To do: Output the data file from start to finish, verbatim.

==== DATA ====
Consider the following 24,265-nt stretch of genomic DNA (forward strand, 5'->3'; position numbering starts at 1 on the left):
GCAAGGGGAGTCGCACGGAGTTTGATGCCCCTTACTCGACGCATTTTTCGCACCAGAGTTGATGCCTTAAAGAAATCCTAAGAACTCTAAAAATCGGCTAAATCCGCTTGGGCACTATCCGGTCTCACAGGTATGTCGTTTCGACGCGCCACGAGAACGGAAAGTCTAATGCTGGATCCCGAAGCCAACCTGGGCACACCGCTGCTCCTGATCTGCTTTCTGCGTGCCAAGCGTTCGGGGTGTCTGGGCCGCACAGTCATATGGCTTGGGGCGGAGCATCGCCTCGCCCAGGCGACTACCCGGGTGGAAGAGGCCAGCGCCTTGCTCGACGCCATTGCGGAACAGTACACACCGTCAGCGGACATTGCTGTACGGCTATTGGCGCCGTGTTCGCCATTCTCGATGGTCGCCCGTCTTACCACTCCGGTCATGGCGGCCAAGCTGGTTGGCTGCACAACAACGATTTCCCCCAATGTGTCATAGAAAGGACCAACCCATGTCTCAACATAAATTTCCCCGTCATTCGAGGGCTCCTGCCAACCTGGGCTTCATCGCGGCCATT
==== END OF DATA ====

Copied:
Consider the following 24,265-nt stretch of genomic DNA (forward strand, 5'->3'; position numbering starts at 1 on the left):
GCAAGGGGAGTCGCACGGAGTTTGATGCCCCTTACTCGACGCATTTTTCGCACCAGAGTTGATGCCTTAAAGAAATCCTAAGAACTCTAAAAATCGGCTAAATCCGCTTGGGCACTATCCGGTCTCACAGGTATGTCGTTTCGACGCGCCACGAGAACGGAAAGTCTAATGCTGGATCCCGAAGCCAACCTGGGCACACCGCTGCTCCTGATCTGCTTTCTGCGTGCCAAGCGTTCGGGGTGTCTGGGCCGCACAGTCATATGGCTTGGGGCGGAGCATCGCCTCGCCCAGGCGACTACCCGGGTGGAAGAGGCCAGCGCCTTGCTCGACGCCATTGCGGAACAGTACACACCGTCAGCGGACATTGCTGTACGGCTATTGGCGCCGTGTTCGCCATTCTCGATGGTCGCCCGTCTTACCACTCCGGTCATGGCGGCCAAGCTGGTTGGCTGCACAACAACGATTTCCCCCAATGTGTCATAGAAAGGACCAACCCATGTCTCAACATAAATTTCCCCGTCATTCGAGGGCTCCTGCCAACCTGGGCTTCATCGCGGCCATT